Those who prefer their living spaces with a side of Tinseltown history should look no further than Villa Carlotta, a stunning Spanish Colonial Revival-style property that towers over a particularly charming corner on the northern edge of Hollywood at 5959 Franklin Ave. Designed initially as a luxe apartment house for show business elite, the picturesque complex was thoroughly reimagined in 2018 as a first-class extended stay hotel. Despite the many updates and modernizations, though, it remains absolutely teeming with old Hollywood glam!
As such, the lodging was a shoo-in for a cameo on “The Offer,” the recent Paramount+ series chronicling the real-life behind-the-scenes drama that took place during the making of the 1972 classic “The Godfather,” largely considered one of the best films of all time.
Built by prolific developer Luther T. Mayo in 1926, Villa Carlotta was fashioned based upon a design by Arthur E. Harvey, the same architect responsible for the neighboring Château Élysée, the French Normandy-style structure perhaps better known by its other moniker, the Church of Scientology Celebrity Centre International.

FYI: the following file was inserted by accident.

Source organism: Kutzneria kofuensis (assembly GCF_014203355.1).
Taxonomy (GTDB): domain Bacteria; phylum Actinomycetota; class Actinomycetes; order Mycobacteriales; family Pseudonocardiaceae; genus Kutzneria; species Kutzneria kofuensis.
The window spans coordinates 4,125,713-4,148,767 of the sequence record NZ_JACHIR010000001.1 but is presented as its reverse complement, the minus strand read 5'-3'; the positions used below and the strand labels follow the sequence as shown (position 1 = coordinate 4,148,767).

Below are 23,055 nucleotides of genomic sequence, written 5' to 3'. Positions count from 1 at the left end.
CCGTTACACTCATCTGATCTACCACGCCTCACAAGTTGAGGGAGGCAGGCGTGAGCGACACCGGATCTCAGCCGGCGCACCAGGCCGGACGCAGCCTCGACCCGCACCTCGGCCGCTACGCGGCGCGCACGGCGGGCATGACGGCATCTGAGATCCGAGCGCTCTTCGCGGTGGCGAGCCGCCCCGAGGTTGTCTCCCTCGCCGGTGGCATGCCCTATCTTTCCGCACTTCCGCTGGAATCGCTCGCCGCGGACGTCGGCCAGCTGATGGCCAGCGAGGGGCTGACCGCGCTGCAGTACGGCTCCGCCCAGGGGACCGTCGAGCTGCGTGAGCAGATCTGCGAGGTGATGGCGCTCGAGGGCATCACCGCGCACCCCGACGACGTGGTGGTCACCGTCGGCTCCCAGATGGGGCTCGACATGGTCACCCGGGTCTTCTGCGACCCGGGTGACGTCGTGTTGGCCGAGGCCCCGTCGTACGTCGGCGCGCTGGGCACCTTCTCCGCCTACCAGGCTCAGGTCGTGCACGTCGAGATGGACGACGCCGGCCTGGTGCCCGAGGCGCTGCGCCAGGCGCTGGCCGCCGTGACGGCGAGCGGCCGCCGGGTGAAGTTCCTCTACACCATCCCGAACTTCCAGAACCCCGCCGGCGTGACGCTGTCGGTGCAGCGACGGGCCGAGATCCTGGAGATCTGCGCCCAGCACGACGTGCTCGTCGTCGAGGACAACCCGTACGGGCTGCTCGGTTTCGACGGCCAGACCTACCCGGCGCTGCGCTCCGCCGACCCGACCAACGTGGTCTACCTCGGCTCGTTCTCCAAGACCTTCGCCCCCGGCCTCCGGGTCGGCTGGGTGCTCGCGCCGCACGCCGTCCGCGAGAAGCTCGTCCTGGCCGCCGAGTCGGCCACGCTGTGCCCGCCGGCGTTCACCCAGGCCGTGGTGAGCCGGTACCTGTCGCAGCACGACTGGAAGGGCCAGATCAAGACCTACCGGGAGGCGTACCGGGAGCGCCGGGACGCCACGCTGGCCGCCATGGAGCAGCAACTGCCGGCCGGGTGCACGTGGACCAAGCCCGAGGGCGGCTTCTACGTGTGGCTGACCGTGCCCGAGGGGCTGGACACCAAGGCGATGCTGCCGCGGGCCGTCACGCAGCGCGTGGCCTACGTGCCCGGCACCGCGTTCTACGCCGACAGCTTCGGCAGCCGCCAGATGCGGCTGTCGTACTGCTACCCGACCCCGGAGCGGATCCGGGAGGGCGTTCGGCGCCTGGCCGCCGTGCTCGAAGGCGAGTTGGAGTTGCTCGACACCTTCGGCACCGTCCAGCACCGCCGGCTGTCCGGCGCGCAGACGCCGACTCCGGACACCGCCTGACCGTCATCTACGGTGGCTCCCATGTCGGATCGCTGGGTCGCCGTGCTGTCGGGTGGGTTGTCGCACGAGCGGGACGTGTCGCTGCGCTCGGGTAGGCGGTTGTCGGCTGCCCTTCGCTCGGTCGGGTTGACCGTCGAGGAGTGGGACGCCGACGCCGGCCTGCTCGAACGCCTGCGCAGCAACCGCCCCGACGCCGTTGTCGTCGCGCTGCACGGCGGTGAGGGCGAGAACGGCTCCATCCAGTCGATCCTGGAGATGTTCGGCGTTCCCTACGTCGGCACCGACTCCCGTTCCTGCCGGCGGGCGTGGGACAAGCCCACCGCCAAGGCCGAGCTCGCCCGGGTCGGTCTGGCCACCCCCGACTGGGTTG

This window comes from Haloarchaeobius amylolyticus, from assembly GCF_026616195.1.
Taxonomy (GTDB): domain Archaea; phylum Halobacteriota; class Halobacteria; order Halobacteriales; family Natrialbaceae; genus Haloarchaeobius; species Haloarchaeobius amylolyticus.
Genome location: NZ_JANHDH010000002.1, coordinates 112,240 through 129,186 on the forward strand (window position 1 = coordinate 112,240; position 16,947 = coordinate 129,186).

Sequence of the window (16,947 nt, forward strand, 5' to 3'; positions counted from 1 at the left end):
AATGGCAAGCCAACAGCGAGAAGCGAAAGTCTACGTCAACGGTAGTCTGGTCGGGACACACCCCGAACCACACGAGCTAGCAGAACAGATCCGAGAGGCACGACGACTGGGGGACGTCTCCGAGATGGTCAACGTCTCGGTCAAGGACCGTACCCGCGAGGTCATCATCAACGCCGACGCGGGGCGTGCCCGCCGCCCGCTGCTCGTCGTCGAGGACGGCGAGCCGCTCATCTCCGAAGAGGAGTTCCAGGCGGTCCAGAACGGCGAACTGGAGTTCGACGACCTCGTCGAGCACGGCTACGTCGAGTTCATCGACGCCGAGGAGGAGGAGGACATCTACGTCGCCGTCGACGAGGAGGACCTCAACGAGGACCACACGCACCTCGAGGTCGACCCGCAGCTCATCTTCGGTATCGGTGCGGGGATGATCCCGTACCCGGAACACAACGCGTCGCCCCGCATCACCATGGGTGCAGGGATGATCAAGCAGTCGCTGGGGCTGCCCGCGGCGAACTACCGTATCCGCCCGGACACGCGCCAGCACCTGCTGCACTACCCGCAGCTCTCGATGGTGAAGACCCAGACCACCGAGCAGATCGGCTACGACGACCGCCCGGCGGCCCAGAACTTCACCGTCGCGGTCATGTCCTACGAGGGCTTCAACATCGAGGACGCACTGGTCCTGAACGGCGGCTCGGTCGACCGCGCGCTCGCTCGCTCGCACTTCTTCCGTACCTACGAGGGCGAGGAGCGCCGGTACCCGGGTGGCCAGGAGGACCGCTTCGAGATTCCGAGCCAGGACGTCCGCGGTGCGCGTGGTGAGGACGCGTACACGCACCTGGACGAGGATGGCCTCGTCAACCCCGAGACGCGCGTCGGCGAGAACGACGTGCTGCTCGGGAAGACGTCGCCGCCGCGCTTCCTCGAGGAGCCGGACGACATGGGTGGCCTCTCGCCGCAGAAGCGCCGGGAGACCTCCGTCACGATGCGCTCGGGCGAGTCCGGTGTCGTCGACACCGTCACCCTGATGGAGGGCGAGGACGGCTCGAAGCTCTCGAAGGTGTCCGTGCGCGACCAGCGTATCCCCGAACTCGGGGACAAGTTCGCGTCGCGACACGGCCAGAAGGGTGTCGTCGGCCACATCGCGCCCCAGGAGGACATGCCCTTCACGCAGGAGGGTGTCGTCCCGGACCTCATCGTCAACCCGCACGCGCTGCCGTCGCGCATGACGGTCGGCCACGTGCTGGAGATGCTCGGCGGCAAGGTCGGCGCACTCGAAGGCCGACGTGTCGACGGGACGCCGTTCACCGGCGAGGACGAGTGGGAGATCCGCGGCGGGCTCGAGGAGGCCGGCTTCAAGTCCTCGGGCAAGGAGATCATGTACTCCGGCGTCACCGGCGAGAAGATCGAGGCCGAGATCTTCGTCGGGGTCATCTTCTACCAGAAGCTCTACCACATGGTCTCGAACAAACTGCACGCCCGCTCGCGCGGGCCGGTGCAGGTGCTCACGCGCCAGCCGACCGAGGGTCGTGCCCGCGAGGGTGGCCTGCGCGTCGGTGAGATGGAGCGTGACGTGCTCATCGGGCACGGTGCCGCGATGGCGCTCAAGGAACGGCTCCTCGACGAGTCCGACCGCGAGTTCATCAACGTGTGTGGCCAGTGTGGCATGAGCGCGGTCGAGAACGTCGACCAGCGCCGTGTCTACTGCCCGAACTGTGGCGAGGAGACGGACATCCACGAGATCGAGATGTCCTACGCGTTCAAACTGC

Steeped in legend from the start, Villa Carlotta was originally owned by Elinor Ince, the widow of studio titan Thomas H. Ince, and is speculated to have been funded by William Randolph Hearst, who, as the much-ballyhooed tale goes, accidentally shot and killed Thomas aboard his yacht, the USS Oneida, in 1924. Hearst, it is said, confused Ince for Charlie Chaplin, who was also partying aboard the ship and was believed to be having an affair with his longtime mistress, Marion Davies. Following the shooting, the publishing magnate bankrolled Villa Carlotta as some sort of hush money payment to the beleaguered wife Thomas left behind.
While most current reports cite Ince as having actually succumbed to heart failure following a bout of gastritis brought on by the rich foods he consumed aboard the yacht, the lewder shooting scenario is far more often repeated and has become the subject of rampant speculation, numerous articles and even a 2001 movie titled “The Cat’s Meow,” directed by Peter Bogdanovich.